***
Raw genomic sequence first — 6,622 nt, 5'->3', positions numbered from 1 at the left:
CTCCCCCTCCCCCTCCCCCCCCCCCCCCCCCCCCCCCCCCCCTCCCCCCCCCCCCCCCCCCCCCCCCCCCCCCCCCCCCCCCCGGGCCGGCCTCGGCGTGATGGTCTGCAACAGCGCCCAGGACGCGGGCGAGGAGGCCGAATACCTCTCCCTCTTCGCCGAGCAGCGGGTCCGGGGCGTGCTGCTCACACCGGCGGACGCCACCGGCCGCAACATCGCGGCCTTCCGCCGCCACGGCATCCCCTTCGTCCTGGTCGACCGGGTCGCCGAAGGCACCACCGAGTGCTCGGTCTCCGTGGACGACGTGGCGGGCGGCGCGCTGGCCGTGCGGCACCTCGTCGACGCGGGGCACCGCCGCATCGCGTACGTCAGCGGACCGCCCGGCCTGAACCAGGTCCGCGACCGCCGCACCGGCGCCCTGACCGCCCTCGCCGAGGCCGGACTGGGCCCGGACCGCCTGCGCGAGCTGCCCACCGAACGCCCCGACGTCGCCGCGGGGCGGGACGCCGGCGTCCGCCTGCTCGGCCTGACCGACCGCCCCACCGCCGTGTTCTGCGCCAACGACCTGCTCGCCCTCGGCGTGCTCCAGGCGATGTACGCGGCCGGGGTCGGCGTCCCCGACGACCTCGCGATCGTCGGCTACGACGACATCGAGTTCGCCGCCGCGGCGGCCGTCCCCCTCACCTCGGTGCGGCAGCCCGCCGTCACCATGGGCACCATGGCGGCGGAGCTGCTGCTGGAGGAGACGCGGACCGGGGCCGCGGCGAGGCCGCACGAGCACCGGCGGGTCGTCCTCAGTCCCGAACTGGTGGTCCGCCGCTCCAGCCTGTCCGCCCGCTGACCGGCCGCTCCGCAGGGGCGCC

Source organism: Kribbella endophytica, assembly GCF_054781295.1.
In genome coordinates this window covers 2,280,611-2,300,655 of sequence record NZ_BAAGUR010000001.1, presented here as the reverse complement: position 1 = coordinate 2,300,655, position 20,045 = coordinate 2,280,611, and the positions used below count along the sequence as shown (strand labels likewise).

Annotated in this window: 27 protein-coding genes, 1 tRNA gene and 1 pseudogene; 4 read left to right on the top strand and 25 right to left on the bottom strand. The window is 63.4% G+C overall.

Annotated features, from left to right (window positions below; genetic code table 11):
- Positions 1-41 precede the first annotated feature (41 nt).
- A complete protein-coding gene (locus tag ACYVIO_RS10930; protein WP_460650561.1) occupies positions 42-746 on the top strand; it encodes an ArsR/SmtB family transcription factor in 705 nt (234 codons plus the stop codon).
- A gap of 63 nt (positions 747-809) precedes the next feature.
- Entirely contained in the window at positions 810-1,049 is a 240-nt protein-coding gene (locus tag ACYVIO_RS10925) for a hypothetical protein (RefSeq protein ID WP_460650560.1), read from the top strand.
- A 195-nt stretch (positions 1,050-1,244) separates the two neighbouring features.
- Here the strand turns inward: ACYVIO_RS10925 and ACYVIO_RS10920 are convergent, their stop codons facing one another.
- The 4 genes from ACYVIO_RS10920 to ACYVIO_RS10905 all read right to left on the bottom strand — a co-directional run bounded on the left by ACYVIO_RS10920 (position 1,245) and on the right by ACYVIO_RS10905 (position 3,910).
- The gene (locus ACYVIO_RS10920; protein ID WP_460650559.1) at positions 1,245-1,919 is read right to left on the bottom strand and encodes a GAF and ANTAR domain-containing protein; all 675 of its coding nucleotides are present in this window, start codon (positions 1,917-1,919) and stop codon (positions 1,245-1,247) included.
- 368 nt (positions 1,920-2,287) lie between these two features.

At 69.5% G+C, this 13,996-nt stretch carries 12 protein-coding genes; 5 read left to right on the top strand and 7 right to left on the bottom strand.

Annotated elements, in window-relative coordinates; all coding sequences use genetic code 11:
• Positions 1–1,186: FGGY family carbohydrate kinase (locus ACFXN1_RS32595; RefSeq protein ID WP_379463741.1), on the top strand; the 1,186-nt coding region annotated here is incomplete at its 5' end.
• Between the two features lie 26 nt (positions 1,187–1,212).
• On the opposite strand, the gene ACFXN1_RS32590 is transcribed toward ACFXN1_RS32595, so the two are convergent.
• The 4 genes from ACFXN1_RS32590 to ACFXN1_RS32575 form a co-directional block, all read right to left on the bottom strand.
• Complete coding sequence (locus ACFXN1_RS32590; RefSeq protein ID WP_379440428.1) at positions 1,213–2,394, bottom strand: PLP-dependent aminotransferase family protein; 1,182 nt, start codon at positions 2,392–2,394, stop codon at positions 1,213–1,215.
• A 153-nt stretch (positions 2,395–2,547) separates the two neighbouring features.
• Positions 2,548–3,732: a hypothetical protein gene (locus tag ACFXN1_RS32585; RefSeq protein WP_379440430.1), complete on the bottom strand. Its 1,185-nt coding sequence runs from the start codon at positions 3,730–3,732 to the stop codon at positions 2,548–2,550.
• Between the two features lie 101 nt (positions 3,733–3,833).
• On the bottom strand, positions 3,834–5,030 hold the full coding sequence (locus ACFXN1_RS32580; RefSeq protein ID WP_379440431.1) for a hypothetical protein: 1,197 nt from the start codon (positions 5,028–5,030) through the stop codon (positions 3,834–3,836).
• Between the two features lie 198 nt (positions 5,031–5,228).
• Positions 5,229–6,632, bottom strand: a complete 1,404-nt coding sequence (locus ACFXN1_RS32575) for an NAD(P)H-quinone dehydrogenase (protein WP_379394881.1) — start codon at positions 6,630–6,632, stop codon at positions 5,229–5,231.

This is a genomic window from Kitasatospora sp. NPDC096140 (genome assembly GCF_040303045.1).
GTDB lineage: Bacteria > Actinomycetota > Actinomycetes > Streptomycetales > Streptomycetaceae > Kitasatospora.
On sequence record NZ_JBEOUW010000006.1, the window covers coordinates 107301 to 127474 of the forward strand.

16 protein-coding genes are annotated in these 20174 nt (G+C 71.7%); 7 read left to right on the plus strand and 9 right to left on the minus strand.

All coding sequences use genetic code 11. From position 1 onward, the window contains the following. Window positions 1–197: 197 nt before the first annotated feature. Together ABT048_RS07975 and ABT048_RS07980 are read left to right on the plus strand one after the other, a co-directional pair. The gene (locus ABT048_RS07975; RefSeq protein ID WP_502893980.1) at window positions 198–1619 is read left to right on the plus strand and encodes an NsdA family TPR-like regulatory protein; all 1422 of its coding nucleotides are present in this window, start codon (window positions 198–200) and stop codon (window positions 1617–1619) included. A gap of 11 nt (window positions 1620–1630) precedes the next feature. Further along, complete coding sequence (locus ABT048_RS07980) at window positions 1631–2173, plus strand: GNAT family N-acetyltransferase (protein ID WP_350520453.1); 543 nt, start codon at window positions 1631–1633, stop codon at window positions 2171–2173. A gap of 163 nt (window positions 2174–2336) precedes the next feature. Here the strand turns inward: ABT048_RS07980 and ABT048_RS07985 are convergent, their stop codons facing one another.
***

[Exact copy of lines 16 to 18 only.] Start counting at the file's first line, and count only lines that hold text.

At 69.5% G+C, this 13,996-nt stretch carries 12 protein-coding genes; 5 read left to right on the top strand and 7 right to left on the bottom strand.

Annotated elements, in window-relative coordinates; all coding sequences use genetic code 11:
• Positions 1–1,186: FGGY family carbohydrate kinase (locus ACFXN1_RS32595; RefSeq protein ID WP_379463741.1), on the top strand; the 1,186-nt coding region annotated here is incomplete at its 5' end.